The Daily Courier from Connellsville, Pennsylvania on March 11, 1938 · Page 1
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March 11, 1938

The Daily Courier from Connellsville, Pennsylvania · Page 1

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Connellsville, Pennsylvania
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Friday, March 11, 1938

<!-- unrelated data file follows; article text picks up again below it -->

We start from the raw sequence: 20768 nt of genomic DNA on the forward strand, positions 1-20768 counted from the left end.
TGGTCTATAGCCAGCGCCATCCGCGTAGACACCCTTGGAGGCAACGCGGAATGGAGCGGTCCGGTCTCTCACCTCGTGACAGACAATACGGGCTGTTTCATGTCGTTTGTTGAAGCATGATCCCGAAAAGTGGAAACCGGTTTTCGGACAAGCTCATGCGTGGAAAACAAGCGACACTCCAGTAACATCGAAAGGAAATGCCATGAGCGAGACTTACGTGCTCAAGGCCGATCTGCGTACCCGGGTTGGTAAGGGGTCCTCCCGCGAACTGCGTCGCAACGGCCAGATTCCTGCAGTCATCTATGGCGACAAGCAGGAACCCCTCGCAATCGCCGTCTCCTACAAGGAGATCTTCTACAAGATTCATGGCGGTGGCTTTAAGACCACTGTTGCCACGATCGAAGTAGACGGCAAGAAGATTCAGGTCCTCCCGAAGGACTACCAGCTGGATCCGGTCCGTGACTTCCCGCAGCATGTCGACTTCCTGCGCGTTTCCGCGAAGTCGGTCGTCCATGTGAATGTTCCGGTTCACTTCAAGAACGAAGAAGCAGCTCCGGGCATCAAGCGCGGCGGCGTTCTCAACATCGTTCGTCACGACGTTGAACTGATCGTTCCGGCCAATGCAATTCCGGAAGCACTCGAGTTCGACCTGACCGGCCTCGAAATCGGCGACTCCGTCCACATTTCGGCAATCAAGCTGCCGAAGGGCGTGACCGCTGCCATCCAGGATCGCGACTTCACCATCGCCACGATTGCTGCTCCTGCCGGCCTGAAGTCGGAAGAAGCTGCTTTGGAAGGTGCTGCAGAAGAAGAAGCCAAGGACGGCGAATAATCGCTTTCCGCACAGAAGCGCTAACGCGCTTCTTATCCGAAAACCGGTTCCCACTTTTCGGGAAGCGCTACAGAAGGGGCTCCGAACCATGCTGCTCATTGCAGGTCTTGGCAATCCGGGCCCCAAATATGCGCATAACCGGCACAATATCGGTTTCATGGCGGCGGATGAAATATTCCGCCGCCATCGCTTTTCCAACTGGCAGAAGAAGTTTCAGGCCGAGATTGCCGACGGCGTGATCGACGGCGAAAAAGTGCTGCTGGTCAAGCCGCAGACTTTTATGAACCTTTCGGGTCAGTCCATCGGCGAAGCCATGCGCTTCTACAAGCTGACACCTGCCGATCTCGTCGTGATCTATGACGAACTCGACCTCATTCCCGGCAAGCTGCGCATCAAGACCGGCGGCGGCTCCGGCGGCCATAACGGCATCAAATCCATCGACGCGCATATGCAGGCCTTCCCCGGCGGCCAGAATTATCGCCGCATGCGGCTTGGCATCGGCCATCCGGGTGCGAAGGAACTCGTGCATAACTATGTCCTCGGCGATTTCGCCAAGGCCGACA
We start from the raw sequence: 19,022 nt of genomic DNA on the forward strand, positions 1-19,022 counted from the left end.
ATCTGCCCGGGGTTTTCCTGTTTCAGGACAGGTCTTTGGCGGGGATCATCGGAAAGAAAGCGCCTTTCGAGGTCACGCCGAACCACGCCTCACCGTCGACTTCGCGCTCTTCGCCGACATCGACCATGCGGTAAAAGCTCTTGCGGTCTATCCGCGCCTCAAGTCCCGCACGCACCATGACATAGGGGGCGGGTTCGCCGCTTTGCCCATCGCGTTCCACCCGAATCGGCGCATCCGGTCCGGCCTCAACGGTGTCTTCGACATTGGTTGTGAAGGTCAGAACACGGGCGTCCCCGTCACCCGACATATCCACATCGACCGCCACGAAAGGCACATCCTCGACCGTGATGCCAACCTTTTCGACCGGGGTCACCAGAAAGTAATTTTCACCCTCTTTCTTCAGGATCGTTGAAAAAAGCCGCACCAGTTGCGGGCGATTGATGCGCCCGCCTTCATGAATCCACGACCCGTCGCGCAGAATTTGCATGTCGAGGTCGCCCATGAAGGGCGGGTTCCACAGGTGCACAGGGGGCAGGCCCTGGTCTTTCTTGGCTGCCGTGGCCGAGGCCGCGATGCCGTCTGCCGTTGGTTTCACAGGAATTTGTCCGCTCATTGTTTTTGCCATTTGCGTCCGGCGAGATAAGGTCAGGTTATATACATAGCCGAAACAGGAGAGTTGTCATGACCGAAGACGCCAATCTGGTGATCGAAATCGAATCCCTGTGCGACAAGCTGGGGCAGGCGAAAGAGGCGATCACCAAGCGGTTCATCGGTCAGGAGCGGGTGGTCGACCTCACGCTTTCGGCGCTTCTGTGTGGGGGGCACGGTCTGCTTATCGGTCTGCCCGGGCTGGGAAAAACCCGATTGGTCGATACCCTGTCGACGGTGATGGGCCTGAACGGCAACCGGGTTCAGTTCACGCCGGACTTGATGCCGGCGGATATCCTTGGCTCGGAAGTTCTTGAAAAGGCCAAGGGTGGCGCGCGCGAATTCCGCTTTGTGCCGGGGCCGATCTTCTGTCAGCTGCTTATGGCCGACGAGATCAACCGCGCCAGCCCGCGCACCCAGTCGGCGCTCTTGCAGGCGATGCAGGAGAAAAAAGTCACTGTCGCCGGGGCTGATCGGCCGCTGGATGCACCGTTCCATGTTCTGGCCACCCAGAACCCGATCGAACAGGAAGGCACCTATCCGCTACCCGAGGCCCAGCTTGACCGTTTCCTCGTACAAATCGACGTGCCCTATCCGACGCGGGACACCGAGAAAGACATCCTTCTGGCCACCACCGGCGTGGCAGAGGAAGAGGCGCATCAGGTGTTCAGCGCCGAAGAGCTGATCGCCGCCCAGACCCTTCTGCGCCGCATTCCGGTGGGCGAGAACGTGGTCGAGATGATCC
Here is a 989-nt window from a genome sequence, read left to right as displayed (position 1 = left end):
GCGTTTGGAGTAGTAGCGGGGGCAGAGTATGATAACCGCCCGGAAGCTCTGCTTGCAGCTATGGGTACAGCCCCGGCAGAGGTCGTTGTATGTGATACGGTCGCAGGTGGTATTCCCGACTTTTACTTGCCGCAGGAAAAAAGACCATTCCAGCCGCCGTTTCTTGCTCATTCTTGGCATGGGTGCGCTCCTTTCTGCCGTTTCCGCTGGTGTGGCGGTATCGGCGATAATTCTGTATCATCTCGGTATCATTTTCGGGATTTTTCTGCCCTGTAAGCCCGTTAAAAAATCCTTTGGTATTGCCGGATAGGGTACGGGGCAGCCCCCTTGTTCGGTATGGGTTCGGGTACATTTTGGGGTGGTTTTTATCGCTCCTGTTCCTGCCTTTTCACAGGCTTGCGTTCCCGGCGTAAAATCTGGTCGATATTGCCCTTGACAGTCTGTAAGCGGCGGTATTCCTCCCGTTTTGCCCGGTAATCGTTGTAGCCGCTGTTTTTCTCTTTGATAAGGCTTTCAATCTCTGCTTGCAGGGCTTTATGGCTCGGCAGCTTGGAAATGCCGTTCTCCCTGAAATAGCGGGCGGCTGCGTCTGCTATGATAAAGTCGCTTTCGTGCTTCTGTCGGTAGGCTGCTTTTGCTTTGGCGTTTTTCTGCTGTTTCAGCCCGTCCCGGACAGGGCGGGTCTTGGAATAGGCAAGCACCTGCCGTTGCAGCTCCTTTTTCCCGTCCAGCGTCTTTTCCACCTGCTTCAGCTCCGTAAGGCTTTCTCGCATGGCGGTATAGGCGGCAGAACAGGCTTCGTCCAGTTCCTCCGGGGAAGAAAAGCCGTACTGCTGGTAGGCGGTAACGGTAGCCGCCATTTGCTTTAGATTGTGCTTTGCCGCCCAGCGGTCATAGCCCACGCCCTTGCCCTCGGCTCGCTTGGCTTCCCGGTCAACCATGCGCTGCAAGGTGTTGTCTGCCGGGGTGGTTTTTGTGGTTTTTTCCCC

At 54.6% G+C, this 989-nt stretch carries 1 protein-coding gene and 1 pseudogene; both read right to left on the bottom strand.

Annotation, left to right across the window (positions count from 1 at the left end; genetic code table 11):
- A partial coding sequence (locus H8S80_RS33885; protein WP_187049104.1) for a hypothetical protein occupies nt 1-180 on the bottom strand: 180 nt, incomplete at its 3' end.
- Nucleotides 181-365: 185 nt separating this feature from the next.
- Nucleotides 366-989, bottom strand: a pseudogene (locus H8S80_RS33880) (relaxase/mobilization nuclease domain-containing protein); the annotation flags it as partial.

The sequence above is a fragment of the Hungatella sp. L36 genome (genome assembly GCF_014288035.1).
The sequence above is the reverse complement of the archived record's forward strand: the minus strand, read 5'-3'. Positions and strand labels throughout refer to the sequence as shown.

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LAST E DITiON PRICE 2= The Best Advertising Medium in the Yough Region. VOL. 36, NO. 10S. ·nio Weekly Courier, rounded July 17, 1879. Tho Dally Courier, Founded November 10. 1002. . I July in. 1220 PA., FiUDAY EVENING, JIARCH 11, 193S. TWENTY PAGES. Council-School Board Aired; Latter to Mayor Charges Campbell Threatened to See Addressograph x Share Would Not Be Shouldered When Director's Sister Failed to Get Installation Job. The story of why the Board of ·Education hasn't paid its share of the cost of the addressograph machinery in the city treasurer's office was related Thursday night at a special meeting of Council and a committee of three school directors, appointed Monday, but there was n conflict of views. Council agreed it was merely interested in determining the attitude of the school board with regard to its share o£ the cost, $1,015, and Solicitor S. D. Bracmer of the directorate indicated definite action would be taken when the board meets in April. x Solicitor Bracmer said that the "obligation, is a moral obligation that in going over the minutes o[ the school board he had failed to uncover any record of a resolution authorizing purchase or payment of the nddressogrnph and that no provision had been made in the current year's budget. This-condition exists, the solicitor said, because the committee (Worth K. Balsley and Robert E. Wilhelm) originally appointed by President Clyde R. Wcihe on December 13, 3035, failed to recommend what should^bc^donc "and that the board 'had" never decided one way or another, although accepting the committee report which stated that it felt the board as a whole should decide "whether or not the mechanism should be purchased after it had gone into detail to enumerate some o£ the outstanding advantages ol the system. Solicitor Braemer declared he would drjft a resolution for presentation at the April meeting of the board which would state that an obligation was due and should be paid. Mayor Ira D. Younkin informed · the solicitor that' "Council's main thought was to determine what the School Board intends to do." When Director Clyde S. Campbell insisted the board had never indicated it wouldn't 'pay the bill, Councilman B. M. Swartzwelder asked why it hud been delayed, inasmuch as the account h.id been sent to the board last ' September. Director Campbell, then president, said he had turned the bill over to Judge Boss S. Matthews, then board solicitor, and that tin* latter eventually became involved in an election campaign and did cot attend any more meetings of the hoard. He did not say, however, hov long the solicitor was supposed to have held the bill. Director Campbell, after reading extracts of minutes of the school board telling about the appointment of the committee to look over the addressograph and Its subsequent report that was adopted despite the fact no recommendation was made, said there was some Ins" about the bill 'misunderstand- 'because it has been played up in the newspapers." Chairman of the committee, which also included James H, Strawn and Mr. Balsley, Director Campbell was its spokesman. When Director Campbell had concluded, Mayor Yourjkin related there was a "gentleman's agreement" about proceeding with purchase of the machinery, stating that Director Campbell, then president, had informed him, when contacted by telephone before purchase was authorized, that he was in accord with the plan and would recommend its purchase. Later Director Campbell insisted that "nothing was done alter the committee made it's was the end of it." report. That Mayor Younkin then told of President Campbell contacting him to intercede in behalf of a sister for employment on the WPA project approved for installation of the ad- dressograph .machinery. The Mayor said he tried in vain io get her placed and when he reported what the final decision had been, Director Campbell declared, the Mayor said: "By God, if I have anything to do with it, the School Board won't pay their share." Director Campbell denied the remark but when the Mayor pressed him, the school director sJiid: "I don't say I did but if you say I did then I did." Mayor Younkin. continued: "That's the first time I had any idea that the School Board was not going along." The Mayor declared Director William L. Zollars, chairman of the Benjamin F. Smith Sued for $40,000; Wreck Aftermath UNIONTOWN, Mar. 11.--Damage suits totalling $40,000 .were entered today against Benjamin F. Smith of Connellsville is the outgrowth of an accident March 30, 10?5, in which one was killed and four injured. Daniel Shupc of Hollidays Cove, W. Va., was instantly killed when it is alleged Smith's car was driven over th5 center of the highway to strike the south-bound machine. Mrs. Hannah Josephine Shupe, widow for herself and two children, William Daniel and Lola Jane Shupe, minors, of Dunbar township seek $20.000. Irvin Anderson of East Huntingdon township asks $10,000. He was a passenger in the Shupe car. Oliver Shupc of Upper Tyrone township, also a passenger in the Shupe machine, asks 510,000. G. O. P. Leaders Seeking Harmony A f t e r P r i m a r y By United Press. PITTSBURGH, Mar.. 11.--A 'har- Formcr State Senator Frank Harris, Allegheny couny G. O, mony" drive was under way in Pennsylvania Republican, ranks today after G. O. I', leaders from 24 western and central counties voted to ask all Republican primary candidates to pledge support to the successful nominees in the November election. J. - . . P. chairman, who called the "harmony" meeting here yesterday, was given 'the task of presenting the proposal to Stale Chairman G. Edward Green. The move was seen by political observers as aimed at eliminating bitterness from the Republican campaign while the Democratic primary would be an open battle among Charles Alvin Jones, endorsed by the Democratic slate committee, Charles J. Margiotti, State's attorney general who is running independently and Lieutenant Governor Thomas Kennedy who has the backing of the Committee for Industrial Organization. Cavakanfe Charges Unfounded, Governor Says Inquiry Shows By United Press. HARRISBURG, Mar. 11.--Governor George H. Earie announced today a motor police investigation failed .to support Senator Anthony Cavalcante's charges of irregularities in State civil service operation in Fayette county. "The investigation has failed to disclose any evidence of unfairness or fraud in the conducting of civil service examinations in question-for public assistance department positions--or in the preparation of appointments to positions to be filled by such examinations," he said. Three Guilty Verdicts Found in Unionfown UNIONTOWN, guilty verdicts, Mar. 11--Three carrying recommendations of mercy, were returned ngainst T. E. Alberts of Cleveland, Ohio, tried on charges of false pretense growing out of successful efforts to "take over" gasoline station attendants on false courtesy cards. A co-defendant, Abraham, also of Cleveland, previously entered a plea of guilty and was sentenced by Judge Harry'A. Cottom to spend six months in the county jail. A guilty verdict, recommending extreme mercy, was returned to' Judge W. Russell Carr in the ease of Norman Boulos, prosecuted by State agents for possessing liquor on premises operating under a beer license. Continued oa £a£c giiteen, ... Jill* huu Trotter Miner Hurt. Stanley Novitski of Trotter v/as admitted to Connellsville State Hospital suffering from injuries received at the Trotter mine of Republic Steel Corporation this morning. Ho was closing the gate on a wagon when a piece of slate fell and struck him on GUFFEY--AN UNHAPPY, BOSS rr^T Senator Joseph r. Cuftcy . . In middle t Unhappy man indeed is Pennsylvania's so-called Democratic boss. Senator Jobcph F. Guffcy. And all because of the gubernatorial primary. May 17. Despite GulTcy's opposition, the State Democratic committee selected Charles A. Jones, Pittsburgh attorney, as its candidate. To add to that discomfort. Lieutenant Governor Thomas Kennedy, who is also secretary-treasurer of the United Mine Workers, has entered the race, breaking with the Democratic organization and backed by John L. Lewis, the CIO i chief. GufToy has been faced with the problem of whether to support the organization candidate he doesn't want or to support Lc\vii' candidate, whom he didn't want, either. Today he announced he would lend his support to Kennedy. Prospects o£ Kennedy taking over the Stole house, which means the CIO, gives Guf- fcy other moments of embarrassment. The State house controls an enormous' patronage, some 27,000 jobs. The organization leaders are fearful that once Kennedy takes over, the CIO would swallow the State Democratic organization. " --Central Press GUFFEY BREAKS WITH DEMOCRATIC LEADERS; TO SUPPORT KENNEDY WASHINGTON, Mar. 11.--Senator Joseph F. GufTey, D., Pa., announced today he will support Lieutenant- Governor Thomas Kennedy for the Pennsylvania gubernatorial nomination in the Democratic primary. GufTey praised Kennedy's political background and pointed out that Kennedy was a supporter of President Roosevelt prior to the Chicago convention in 1932, Kennedy's organization opponent, Charles Alvin Jones, Pittsburgh, ;it (he same time "participated actively in the "stop Roosevelt movement," Guftcy chargccl. "According to the rules of the game as I kno\v them," GufFcy said, "Thomos Kennedy is much more cr.- litled to the Democratic nomination for the governorship than is Mr. Jones." Marinaro Jury Likely to Get Case Tomorrow UNIONTOWN, Mar. 11.--The murder trial of Joseph Marinaro, Connelsville beer parlor proprietor, charged with the fatal shooting of John Monosky of Davidson September 5, last, is expected to go to the jury by noon Saturday. The defense was rapidly bringing its case to a close this afternoon and possibility existed llul the defense summation might be made today. Driver Enters Plea in Auto Death Case UNIONTOWN, Mar. 11.--A pica of guilty to an involuntary manslaughter charge was entered today by Dnniel Linteman of 411 North Prospect street, Conncllsvillc, uwail- ing trial for the alleged hit and run death of Samuel T. Goodwin of Trotter. Lintemar, was arrested last Christmas Day after the accident in Dunbar township at Trotter. His car struck Goodwin and his wife, killing the man and injuring his widow. RESIGNATION OF JONES !S TURNED DOWN By United Press. PITTSBURGH, Mar. 11.--The Allegheny county commissioners late yesterday rejected the offer of County Solicitor Charles Alvin Jones to resign his $10,000 a year job while he is campaigning for Democratic gubernatorial nomination. In view of his candidacy, however, he will be barred from assisting (he commissioners as counsel on election matters at the May primary. 319-PAGE TAX BILL PASSED WASHINGTON, Mar. 11.--The Housu today passed and sent to the Semite an Administration lax bill designed chiefly to relieve business of present tax hardships without disturbing the approximate government interne from existing levies. Although estimates of the revenue the measure will produce varied, best informed sources expected it to produce approximately $5,300,000,000. Most important single item of the 319-page measure is :i provision to replace the present dual system of normal corporation taxes and undistributed profits surtaxes with a single tax which would apply differently on big and lltllc corporations. Japs' Shansi Campaign Virtually Complete SHANGHI, Mar. 11.--Japanese authorities today announced "virtual completion" o( their campaign m Shansi province with the occupation of Kong-Li-Tu on the bank of the .Yellow Kwer south ol Eushovv-Fu, Ask Guardian lie Named. UNIONTOWN, Mar. 11.--Petition for appointment of a guardian for Ashby Ford, 71, for many years familiar character in the Smithfiold district was filed today by the county commissioners. Ill an older handed dc.vn by Judge W. Russell Carr, Fru'uy, March 25 was set for the hearing. Ford's wife, Margaret, has been an inmate of Mayview Hospital in Pittsburgh for many months. When Ford was taken to the county home last December 23, $400 were found in half a dozen pockctbooks and in order to look after this money u guardian is being asked. The Weather PLEBISCITE SCHUSCHN1GG QUITS Europe Trembles As Crisis Wears By United Press. Europe headed for a crisis today over the dramatic call by Chancellor Kurt Schuschnigg of a plebiscite en the country's independence--an opon challenge to Austrian Nazism if not to the Nazis of Germany. Developments were: Vienna--Schuschnigg calls f o r army reservists to aid in maintaining order during week end; bloodiest clashes .since 1934 foreseen; threat of martial law held over Nazis; scores wounded here and in provinces as fights start. Llnz--Fusillade of shorts, wounding three Nazis,, opens plebiscite lighting; Nazis angrily threaten reprisals unless all elements but authorized forces are disarmed. Salzburg -- German authorities close frontier for one hour; explanation refused as trains and motor cars are halted. Paris -- President Lebrun orders Blum to form cabinet at once or confess failure, believes country must have new government in ofllce before Sunday's Austrian plebiscite because of threatened Austro-German tension. London -- Diplomatic moves of vast moment seen behind Austrian situation as Europe's nerves tighten for crisis; Schuschnigg confided in Italy, Great Britain. France and snubbed Germany in calling plebiscite; Ribbentrop. German foreign minister, telephones Berlin as he prepares Jiurricdly to leave London to consult Hitler. Berlin -- Nazis angrily denounce plebiscite ns attack on Austrian Nazis; disclose Hitler knew nothing of Schtischmgfi's plans; inspired sources say SchuschtHgg will be responsible for any jntcrnnl "lcvelopm'nts" jn Austria. Komc -- Mussolini's ministry of popular culture ofiicially praises plebiscite ns logical and constitutional; pointedly calls it internal Austrian affnir. Generally fair tonight, preceded by light rain in south and vain or snow in north portion this afternoon; warmer tonight, Saturday fair and warmer is the noon weather forecast for Western Pennsylvania. Temperature Record. 1938 1337 Maximum . 58 30 Minimum 30 -2 Me jn. _ -H US Bold Independence Move Abandoned to Prevent Troops From Crossing Border After Ultimatum Is Delivered; Nazis Wild With Joy Over Victory; England Sends Stern Warning to Hitler. GRAPEVINE INFORMATION QUICKLY SPREAD By United Press. VIENNA, Mar. 11.--A German threat to invade Austria today forced Chancellor Kurt Schuschnigg to cancel indefinitely his boldly proclaimed independence plebiscite, the United J'ress was informed by an authoritative source. A high official, explaining the cancellation of Sunday's voting said: "A German envoy arrived in Vienna yesterday on behalf of Adolf Hitler and demanded the government cancel the plebiscite within one day or otherwise German troops would march into Austria." Nazis were jubilaiit over their victory. Wild celebrations broke out all over Austria. "Grapevine" intelligence told thoso in the provinces, particularly in the Nazi stronghold of .Unz, about the plebiscite postponement even before it was announced in Vienna. B i t t e r D e b a t e Rages Over Move To Free Mooney SACRAMENTO, Cal., Mar. II.-Bitter debate over a proposition to free Thomas J. Mooney continued today in the hall of the. State Assembly, where yesterday the prisoner himself snt on the speaker's platform for hours, pleading his innocence of n bombing outrage of which he was found guilty 22 years ago. A proposal io grant Mooney a legislative pardon w«s deadlocked in the Assembly after a favorable vote of 37 to 33. Ten of the 80 asscbly- men were absent during the vtoe, and 41 favorable votes were needed to pass the resolution, which legal authorities said would be futile because the legislature has no authority to pardon felons. Sponsors of the resolution intended to have the courts rule on the authority. Mooney, who is under u life sentence for the Preparedness Day bombing in San Francisco in 1916, was returned last night to San Qucntm prison by the warden who- brought him before the legislature in response to the speaker's summons. The debate continued in a night session of the assembly, which was not adjourned until after midnight. The Mooney resolution remained the order of business for today. Used Car Week Ends Saturday National Used Car Exchange Week will come to a close Saturday night. Sales have been fair since the exposition opened last Saturday. They are expected to reach the climax this afternoon and tomorrow. There are a lot of fine cars standing along Crawford avenue and Pitlsburg street. It would btimu- J.ite business and help the movement of new machines if they could ail be cleaned up by the closing hour Saturday. As has been told repeatedly the sale was made a national one in the hope of relieving the :am of used cars and making possible resumption of. the movement of, new ones, the slowing of w h i c h has made necessary laying off thousands of men at the motor plants, hit the steel industry a scvuru blow and affected i general business. VIENNA, Mar. II.--Chancellor Kurt Scluischnigg lias resigned, the ollicial radio station announced tonight. a Booed in London Joachim van Rlbbentrop . . . Nazi foreign minister Germany's new foreign minister, Joachim von Rlbbcntrop, coming to London to enter Into rapprochement conversations with British Foreign Secretary Lord Halifax, moots with the boocs of a crowu. The conversations, part o£ Prime Minister Chamberlain's program of an understanding with Ger. many and Italy, were Interrupted -when Fuehrer Hitler ordered von Rlbbentrop to hurry home because of the Austrian situation. --Central J'reij B o r a h P r e s s e s Arnold on His Monopoly Views By United Press. WASHINGTON, Mar. H.--Thurman Arnold, nominee for Assistant Attorney' General, told a Senate Judiciary sub-committoe today that he wanted to "break up monopoly" but believed present anti-trust laws arc imperfect. Senator William E. Borah, Republican, Ida/, charged that Arnold's book, "The Folklore of Capitalism," indicated the nominee was not opposed to monopoly. He pressed Arnold closely on whether he believed "at heart" that the anti-trust laws could and should be enforced, "I do," Arnold said. "I certainly do." "Then," Borah snapped, "I think you ought to revise your book." Asks That Charges Against Perry Men Be Quashed in Couri Special to The Couilcr. UNIONTOWN, Mar. 11.--In petition presented court, defense council asked that charges of aggravated assault and battery be quashed against Earl Black and Harry Black, Perry township. Tlic action, instituted by Rosella Capunna, a neighbor of the defendants, was ignored by the December grand jury but was rc-prcsented to win a true bill lor this term of court. The petition alleges, among other things, luck of reasonable notice since the Blacks were notified March 1 and the bill given to the March grand jiny the following clay for consideration. LONDON, Mar. 11.--Great Britain strongly warned Germany today she would not remain indifferent if Germany took military action in the Austrian crisis. Unofficial but reliable sources said Premier Neville Chamberlain told Joachim Von Ribbenlrop, German foreign minister, oC Britain's attitude and left no doubt in the lattcr's Mind that Britain would be forced to act if trouble developed through foreign intervention in Austria, Reports of troop movements on the Austrian frontier of Germany, only 30 miles from the Austro-Italian Brenner Pass, added to tension that, throughout Europe, was increasing hourly, Nerves tightened in all capitals as statesmen watched Austria. Indications multiplied that behind Chancellor Kurt Scliuschnigg's call for an independence plebiscite there were political moves of the greatest moment. Dispatches from usually well informed sources indicated: ^ 1. That Schuschnigg obtained the approval of Premier Benito Mussolini to hold a plebiscite in which everyone agreed Austrian Nazis were at a decided disadvantage; that high Italian circles may even have suggested the plebiscite. 2. That Schuschnigg notified Great Britain and therefore un- doubtedly'France, of his intention.. 3. That he did not notify Fuehrer Adolf Hitler. 4. That he did not notify even Dr. Arthur von Seyss-Inquart, sole Nazi member of the Austrian cabinet and for years his friend. 5. That Hitler did not notify Mussolini of his intention to summon Schuschnigg to Berclitcsgaden February 12 to receive terms for an Austro-German "agreement." It seemed plain that Joachim von Ribbentrop, new German foreign minister, was worried over the Austrain situation. He was made foreign minister in the Nazi shakeup of February 4 after having served as ambassador to London, and came here ostensibly to wind up his affairs; actually to hold talks with g-vernment leaders as a basis for future British-German friendship negotiations. Today Ribbentrop was reported to be hurriedly cleaning up his program so that lie could fly to Berlin, to be at Hitler's side this week end during the plebiscite. His natural anxiety was not lessened, apparently, by two talks with Viscount Halifax yesterday. It appears that Halifax told Ribbentrop that Germany's demands for colonial territories could not be satuilied except as part of a general European agreement. IN'NSBBUCK, Austria, Mar. II.-Fifteen thousand Nazis defied hundreds of armed police today in the fust serious clash of a week-end that was expected fo bring disorders all over the country. Police with bayoneted rifles and sabers battled Nazis in the streets. The Nazis demonstrated, demanding the resignation of Chancellor Kurt Schuschnigg. Just Off the Wire HARRISBURG. Mar. 11---Governor Gcorsc II. Earle today ordered the dismissal of Samuel M. Wasba- baugh, assistant superintendent of the" Huntingdon Slate Hcformatory, in connection with the death of: Uunicl La Maurr. Negro inmate in December. The Governor also recommended Unit the tlibtrict attorney brine cluirscs of maiiilauehtci